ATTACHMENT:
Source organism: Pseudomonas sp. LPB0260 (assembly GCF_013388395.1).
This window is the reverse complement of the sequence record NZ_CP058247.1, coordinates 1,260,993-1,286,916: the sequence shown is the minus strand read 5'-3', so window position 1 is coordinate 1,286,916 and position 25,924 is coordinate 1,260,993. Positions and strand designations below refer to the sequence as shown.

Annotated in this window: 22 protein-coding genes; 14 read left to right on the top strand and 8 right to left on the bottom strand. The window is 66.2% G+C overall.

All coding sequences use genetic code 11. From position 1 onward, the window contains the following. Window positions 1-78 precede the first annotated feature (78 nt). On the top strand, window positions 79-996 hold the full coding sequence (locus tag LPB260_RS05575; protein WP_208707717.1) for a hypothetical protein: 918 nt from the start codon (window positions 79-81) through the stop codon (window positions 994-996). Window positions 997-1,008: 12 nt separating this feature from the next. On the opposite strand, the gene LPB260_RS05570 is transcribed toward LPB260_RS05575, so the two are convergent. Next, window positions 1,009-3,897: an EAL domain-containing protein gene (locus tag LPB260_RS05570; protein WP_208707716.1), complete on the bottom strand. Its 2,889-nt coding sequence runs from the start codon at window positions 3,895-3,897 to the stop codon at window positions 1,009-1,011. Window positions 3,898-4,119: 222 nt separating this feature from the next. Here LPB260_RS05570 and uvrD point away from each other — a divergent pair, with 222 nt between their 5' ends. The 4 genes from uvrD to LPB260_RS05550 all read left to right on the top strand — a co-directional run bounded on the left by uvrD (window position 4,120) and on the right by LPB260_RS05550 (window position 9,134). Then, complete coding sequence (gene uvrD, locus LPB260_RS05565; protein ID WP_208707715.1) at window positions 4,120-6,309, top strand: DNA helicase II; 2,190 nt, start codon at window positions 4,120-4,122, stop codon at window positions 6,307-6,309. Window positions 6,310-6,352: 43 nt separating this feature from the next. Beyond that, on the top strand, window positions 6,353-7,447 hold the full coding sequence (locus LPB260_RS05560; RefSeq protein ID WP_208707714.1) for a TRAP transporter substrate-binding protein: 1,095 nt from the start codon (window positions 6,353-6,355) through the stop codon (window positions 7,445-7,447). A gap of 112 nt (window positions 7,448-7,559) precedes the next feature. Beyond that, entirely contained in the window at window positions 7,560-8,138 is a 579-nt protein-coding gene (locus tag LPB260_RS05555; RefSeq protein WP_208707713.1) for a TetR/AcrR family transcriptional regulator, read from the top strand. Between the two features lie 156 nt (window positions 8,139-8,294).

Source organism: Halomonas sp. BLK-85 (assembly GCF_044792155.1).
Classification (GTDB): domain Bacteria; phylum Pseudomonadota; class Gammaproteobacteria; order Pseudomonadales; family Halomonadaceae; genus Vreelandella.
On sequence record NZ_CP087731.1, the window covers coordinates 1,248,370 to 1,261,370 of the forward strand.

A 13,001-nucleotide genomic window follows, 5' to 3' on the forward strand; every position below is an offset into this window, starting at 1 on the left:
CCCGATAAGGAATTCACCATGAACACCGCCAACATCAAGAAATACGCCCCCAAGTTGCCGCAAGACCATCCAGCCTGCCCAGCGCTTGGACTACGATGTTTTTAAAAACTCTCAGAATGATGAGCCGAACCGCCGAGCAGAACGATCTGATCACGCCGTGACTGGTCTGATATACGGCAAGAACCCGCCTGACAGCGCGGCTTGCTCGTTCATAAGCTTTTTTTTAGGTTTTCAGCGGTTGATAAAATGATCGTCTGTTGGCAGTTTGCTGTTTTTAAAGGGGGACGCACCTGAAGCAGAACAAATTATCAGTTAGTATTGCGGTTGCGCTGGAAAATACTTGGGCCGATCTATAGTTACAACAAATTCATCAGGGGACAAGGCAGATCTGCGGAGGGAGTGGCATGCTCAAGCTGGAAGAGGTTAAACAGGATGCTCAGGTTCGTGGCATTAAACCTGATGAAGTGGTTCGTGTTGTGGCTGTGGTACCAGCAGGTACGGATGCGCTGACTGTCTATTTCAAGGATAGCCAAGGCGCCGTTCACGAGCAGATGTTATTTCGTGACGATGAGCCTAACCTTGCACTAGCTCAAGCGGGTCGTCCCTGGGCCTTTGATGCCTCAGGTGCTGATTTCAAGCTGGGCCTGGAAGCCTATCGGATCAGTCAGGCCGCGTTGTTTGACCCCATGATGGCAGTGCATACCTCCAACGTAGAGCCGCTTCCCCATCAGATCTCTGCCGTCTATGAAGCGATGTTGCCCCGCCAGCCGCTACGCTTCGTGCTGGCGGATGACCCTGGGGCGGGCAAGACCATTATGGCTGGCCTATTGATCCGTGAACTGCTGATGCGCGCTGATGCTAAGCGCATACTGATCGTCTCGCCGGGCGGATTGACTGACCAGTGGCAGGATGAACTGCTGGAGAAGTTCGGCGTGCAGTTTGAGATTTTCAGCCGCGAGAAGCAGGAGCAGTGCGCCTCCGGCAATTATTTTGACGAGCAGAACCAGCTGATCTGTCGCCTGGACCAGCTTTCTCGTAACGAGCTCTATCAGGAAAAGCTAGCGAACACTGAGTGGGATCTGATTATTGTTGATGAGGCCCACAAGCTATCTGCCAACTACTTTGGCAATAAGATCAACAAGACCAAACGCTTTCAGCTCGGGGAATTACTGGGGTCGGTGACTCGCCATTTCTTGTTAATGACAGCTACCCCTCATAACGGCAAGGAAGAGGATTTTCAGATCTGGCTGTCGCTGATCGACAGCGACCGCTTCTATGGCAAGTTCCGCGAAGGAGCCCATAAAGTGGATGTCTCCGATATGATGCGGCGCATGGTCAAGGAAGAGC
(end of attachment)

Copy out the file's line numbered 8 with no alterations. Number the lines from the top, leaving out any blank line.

A 13,001-nucleotide genomic window follows, 5' to 3' on the forward strand; every position below is an offset into this window, starting at 1 on the left: